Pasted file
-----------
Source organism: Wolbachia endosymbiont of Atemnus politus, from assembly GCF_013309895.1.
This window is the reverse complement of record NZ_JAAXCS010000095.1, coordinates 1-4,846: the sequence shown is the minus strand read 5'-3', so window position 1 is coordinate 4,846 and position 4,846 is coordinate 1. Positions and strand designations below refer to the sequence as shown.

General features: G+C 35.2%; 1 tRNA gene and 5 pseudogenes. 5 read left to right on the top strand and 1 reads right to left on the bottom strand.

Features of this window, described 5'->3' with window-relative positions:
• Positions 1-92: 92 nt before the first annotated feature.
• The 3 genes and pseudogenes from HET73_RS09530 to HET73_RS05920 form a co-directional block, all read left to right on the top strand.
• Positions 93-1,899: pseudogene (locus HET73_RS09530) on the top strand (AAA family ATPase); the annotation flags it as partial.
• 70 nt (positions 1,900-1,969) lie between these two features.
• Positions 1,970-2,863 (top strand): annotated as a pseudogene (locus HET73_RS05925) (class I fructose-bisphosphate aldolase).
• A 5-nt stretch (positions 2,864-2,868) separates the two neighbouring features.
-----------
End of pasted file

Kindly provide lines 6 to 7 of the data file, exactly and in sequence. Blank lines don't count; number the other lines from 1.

• The 3 genes and pseudogenes from HET73_RS09530 to HET73_RS05920 form a co-directional block, all read left to right on the top strand.
• Positions 93-1,899: pseudogene (locus HET73_RS09530) on the top strand (AAA family ATPase); the annotation flags it as partial.